The P Word: Process

By: Bess Langbein

When I first started as the executive director of a fledgling community foundation, I dreaded the idea of a strategic planning process. The word “process” sounded like a lot of time and money.  Our small team was already stretched thinly, and financially, we were operating on barely more than a month-to-month budget. 

When done well, with thoughtfulness and intention, a strategic planning process takes time and hard work, and cannot be done cheaply. 

It wasn’t until Lauren and I formed Due East Partners that I learned that the power is in the process. The very thing that can feel like it’s taking you away from your mission is the thing that sustains it and allows it to grow.  

Here’s what I mean: One of the key ingredients for sustained strategic growth is an engaged and diverse constituency (individuals and organizations who care about your mission or are likely to) who understand what you’re doing, why, and what you’re aiming for.  Without them, you’re likely trying to move mountains one stone at a time. A strategic planning process is a powerful touchpoint to engage those leaders and groups in your work and vision for the future.

Of course, many organizations are uneasy about having their funders, partners, or clients “look under the hood,” so to speak. We have faced discomfort from clients concerned about coming across as less than perfect. The truth is, there are no perfect nonprofits. Funders know this. Board members know this. And more importantly, strategic planning is not about exposing weakness; it’s about identifying opportunities.

We know from experience that the more you open up your strategic planning process, the better the end result (the plan). If you want your plan to be authentic, meaningful, and truly owned by your organization and its key stakeholders, you must engage them in the process.

The process is truly where the magic happens.

With Due East’s strategic planning approach, our clients can plan and implement simultaneously. The process itself can model the type of organization you want to be. 

One of our clients, The Wilderness Society, struggled with cross-departmental collaboration. Like many busy organizations, their teams tended to work in silos more than they would have liked. Through the strategic planning process, we created a committee and staff workgroups that became the new model for long-term collaboration in the organization.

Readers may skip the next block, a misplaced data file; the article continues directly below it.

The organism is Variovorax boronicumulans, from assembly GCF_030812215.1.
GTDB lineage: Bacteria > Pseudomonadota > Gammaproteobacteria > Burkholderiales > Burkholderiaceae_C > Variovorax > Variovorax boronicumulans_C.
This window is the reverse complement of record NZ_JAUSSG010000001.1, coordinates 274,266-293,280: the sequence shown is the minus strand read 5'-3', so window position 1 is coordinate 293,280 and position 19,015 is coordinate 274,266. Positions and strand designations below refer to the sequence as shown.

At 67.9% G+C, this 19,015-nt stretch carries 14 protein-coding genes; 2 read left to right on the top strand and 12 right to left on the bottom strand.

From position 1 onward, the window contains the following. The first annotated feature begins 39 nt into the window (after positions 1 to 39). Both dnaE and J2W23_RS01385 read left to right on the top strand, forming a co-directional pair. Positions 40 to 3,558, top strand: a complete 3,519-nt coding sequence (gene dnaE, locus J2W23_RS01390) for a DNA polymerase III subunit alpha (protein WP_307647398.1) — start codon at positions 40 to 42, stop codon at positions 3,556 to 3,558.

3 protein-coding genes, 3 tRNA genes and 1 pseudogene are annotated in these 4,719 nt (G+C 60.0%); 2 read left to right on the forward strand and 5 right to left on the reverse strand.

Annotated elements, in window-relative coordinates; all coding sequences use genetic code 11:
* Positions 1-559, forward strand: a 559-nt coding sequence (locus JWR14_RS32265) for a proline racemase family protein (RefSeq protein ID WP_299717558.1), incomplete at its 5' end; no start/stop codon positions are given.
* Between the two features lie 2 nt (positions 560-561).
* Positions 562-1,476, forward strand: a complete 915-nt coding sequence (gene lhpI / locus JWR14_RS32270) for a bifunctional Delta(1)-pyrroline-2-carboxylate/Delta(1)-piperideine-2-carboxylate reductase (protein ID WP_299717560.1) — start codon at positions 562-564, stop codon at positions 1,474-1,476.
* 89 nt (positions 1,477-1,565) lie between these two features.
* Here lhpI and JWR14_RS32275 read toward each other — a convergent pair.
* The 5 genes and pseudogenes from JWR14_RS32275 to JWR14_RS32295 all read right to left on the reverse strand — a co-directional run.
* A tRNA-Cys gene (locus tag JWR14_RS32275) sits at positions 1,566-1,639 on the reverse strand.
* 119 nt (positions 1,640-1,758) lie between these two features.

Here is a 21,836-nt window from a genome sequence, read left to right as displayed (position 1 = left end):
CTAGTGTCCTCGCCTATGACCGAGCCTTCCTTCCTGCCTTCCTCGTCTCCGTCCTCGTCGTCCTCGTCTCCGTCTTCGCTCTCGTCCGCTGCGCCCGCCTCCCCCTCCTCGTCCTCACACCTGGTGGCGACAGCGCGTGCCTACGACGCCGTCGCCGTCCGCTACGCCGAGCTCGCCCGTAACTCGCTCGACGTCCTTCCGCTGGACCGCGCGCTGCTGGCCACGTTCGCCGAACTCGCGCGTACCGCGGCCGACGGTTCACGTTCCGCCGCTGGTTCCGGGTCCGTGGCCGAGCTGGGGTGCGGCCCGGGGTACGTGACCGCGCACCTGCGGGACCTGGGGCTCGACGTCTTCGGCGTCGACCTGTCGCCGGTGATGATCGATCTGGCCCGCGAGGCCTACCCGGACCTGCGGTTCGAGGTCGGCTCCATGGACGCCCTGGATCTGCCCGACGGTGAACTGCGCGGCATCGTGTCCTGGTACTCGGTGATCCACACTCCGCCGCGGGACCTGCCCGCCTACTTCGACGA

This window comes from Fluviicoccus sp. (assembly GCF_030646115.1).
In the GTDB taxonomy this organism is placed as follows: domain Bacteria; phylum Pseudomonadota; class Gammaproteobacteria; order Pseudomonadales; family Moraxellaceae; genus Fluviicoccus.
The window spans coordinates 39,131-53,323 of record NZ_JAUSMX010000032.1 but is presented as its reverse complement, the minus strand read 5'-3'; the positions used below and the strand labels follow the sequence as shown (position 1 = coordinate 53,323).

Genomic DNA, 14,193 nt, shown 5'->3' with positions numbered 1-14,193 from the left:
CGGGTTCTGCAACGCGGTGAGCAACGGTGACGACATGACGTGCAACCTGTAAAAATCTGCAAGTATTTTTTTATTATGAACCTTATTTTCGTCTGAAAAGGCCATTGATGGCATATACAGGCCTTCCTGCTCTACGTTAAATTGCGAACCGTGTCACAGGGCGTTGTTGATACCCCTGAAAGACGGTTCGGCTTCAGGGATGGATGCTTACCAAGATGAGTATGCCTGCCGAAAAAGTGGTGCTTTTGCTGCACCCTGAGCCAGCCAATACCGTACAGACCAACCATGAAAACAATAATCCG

This kind of real-time pivot is what makes the process successful. The truth is, strategic planning is a mindset, not a deliverable.

Even if you can dream it and put it in writing (and get everyone to agree to it!), transformational change doesn’t happen all at once. Turning the ship is a series of dozens of 10-degree turns. Change comes from the daily, disciplined work of tracking whether or not strategies are working, making shifts, and being available for better strategies as they arise.  

In this way, strategic plans should be living, breathing documents. They should be supported by tools that bring them to life for staff and partners. 

One of our consultants, Sarah Lohnes, is the former CEO of a national education nonprofit. Sarah, like many, is a visual learner. She found it hard to “live” the strategic plan without seeing the big picture every day. So, the organization turned one big wall of the office into a giant whiteboard with a section for each strategic priority and metric of the plan.

Every two weeks, the full staff would meet at the board for a standing meeting with the eraser and markers in hand to update key actions and outcomes. In doing so, updates and feedback stayed focused and consistent. Each staff person had a role and equal airtime. And, the team loved the celebrations of incremental progress.

“We’d eagerly wait for the new number of conference registrations or grant proposals to be revealed,” Sarah said.  “Regularly celebrating those small wins, together, made it easier for all of us to stay focused and motivated.” 

Strategic plans come in all shapes and sizes. Three-year, five-year.  Transformative. Incremental. No matter which type of plan is the best fit for your organization, the power–and the payback–is in the process.

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